At press time the first of June, Webb was headed to the Texas High School Rodeo Association State Finals, June 7-12 in Abilene, with the hopes of returning to the National High School Finals Rodeo to defend his title. In keeping with his “one day at a time” way of thinking, Webb was not stressing about potentially facing some daunting decisions.

The NHSFR will run July 18-24 at the Lancaster Event Center in Lincoln, Nebraska. The Days of ’47 Cowboy Games & Rodeo is set for July 20-24 at the Utah State Fairpark in Salt Lake City. The game plan was to first see how state finals played out, and take it from there.

“Cowboys have to make choices all the time,” Webb said. “There’s no sense worrying about it just yet. We’ve got to make the high school finals first, then see how it all goes. There are a lot of rodeos in the world, and no one gets to go to them all.”

He has a million reasons to show up in Salt Lake City. Meanwhile, how’s a 17-year-old high school kid handling the pressure cooker of possible history in the making?

“I’m looking at Salt Lake as just another rodeo,” Webb said. “I have to. I’m not going to change anything I’ve been doing that’s been working. I have to show up prepared and do my deal. All I can do is treat it like another rodeo, and if I win it, that’ll be an awesome bonus. You can’t count on anything until it happens. All you can do is your job, like any other day.”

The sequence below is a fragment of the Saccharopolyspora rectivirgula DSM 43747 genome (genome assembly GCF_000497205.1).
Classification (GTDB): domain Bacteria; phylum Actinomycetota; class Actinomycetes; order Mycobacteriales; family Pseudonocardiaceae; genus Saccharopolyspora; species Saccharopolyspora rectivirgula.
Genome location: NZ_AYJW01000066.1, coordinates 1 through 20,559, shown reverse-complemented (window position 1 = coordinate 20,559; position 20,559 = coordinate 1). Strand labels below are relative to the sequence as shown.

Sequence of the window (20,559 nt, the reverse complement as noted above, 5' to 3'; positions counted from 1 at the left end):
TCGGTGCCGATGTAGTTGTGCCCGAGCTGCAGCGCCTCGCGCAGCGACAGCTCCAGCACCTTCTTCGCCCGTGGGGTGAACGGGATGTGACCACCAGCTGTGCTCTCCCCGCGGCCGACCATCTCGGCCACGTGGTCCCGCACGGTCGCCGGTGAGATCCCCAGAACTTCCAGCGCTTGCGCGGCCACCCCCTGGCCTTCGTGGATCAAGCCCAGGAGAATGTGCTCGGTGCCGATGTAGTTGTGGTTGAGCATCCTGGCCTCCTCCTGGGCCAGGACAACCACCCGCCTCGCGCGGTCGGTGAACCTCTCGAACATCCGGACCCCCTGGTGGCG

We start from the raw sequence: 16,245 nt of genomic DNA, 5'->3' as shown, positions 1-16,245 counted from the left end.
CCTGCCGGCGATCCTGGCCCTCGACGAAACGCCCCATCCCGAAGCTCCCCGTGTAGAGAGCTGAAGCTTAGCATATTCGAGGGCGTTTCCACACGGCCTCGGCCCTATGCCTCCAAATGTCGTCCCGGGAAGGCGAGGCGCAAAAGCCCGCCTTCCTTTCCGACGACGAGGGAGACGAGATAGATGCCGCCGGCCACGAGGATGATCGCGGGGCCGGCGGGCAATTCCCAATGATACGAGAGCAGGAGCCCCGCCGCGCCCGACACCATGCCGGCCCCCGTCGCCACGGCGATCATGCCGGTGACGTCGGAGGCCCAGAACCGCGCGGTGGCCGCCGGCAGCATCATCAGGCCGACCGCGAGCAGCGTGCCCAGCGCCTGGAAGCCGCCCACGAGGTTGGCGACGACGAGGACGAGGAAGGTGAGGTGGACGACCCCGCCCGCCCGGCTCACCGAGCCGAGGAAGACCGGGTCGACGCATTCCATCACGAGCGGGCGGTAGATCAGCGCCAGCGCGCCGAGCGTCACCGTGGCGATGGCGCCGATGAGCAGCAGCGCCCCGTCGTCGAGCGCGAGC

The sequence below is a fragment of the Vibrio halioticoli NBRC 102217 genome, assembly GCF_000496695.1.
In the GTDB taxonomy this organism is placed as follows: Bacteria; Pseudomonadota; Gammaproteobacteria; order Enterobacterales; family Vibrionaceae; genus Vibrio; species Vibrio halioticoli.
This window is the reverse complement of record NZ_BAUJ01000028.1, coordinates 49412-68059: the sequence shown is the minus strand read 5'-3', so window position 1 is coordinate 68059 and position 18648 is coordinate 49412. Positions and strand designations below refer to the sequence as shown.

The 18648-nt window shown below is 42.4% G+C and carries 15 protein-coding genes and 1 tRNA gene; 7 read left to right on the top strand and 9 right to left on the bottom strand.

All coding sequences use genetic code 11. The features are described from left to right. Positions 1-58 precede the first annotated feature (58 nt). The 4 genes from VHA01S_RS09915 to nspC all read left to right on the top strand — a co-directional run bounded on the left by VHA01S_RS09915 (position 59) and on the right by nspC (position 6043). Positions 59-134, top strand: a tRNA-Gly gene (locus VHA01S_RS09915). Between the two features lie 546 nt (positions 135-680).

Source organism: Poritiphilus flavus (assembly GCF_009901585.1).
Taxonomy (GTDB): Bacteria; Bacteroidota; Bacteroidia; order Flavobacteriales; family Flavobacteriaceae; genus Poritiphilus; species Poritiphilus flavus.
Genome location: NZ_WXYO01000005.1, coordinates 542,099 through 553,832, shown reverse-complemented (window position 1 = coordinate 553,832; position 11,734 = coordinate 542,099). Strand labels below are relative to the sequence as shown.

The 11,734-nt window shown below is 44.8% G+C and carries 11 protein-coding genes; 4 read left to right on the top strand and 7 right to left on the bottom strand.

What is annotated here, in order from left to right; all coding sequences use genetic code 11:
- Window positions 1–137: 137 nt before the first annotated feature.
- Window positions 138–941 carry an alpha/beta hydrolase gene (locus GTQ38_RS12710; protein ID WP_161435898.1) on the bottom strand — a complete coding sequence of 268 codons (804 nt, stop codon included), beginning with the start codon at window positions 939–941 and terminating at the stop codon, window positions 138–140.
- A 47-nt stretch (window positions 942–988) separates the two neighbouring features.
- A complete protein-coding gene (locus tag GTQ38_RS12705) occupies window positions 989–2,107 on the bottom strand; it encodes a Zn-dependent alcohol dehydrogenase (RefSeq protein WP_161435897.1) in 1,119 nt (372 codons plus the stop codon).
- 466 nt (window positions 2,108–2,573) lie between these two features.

Wise words for one so young. Still, he’s human. And there’s no containing the thrill of this particular possibility.

“I’m just going to keep practicing hard, so my horses and me can show up in shape and prepared,” he said. “I’m going to show up with a good attitude, and do the best I can.”

Webb has his eye on the prized pot of gold, and seems to be doing a fine job of maintaining big-picture perspective while he’s at it.

“A lot of people never win a million dollars in their whole career,” he said. “I don’t feel nervous. I’m excited. This is unbelievable. To even be talking about a chance like this is amazing. When you’re competing at any big event, you just have to have confidence in your practice and all the hard work you’ve put into it, then just go make your run. All you can do is your best.

“I don’t like losing, and that pushes me harder to try and be faster. I’m always trying to get better at my roping. If you want to win, you have to figure out how to be faster than everyone else. I’m coming off of a high from winning Corpus Christi, and I can’t wait to get to Salt Lake. Everything’s clicking right now. I’m ready.”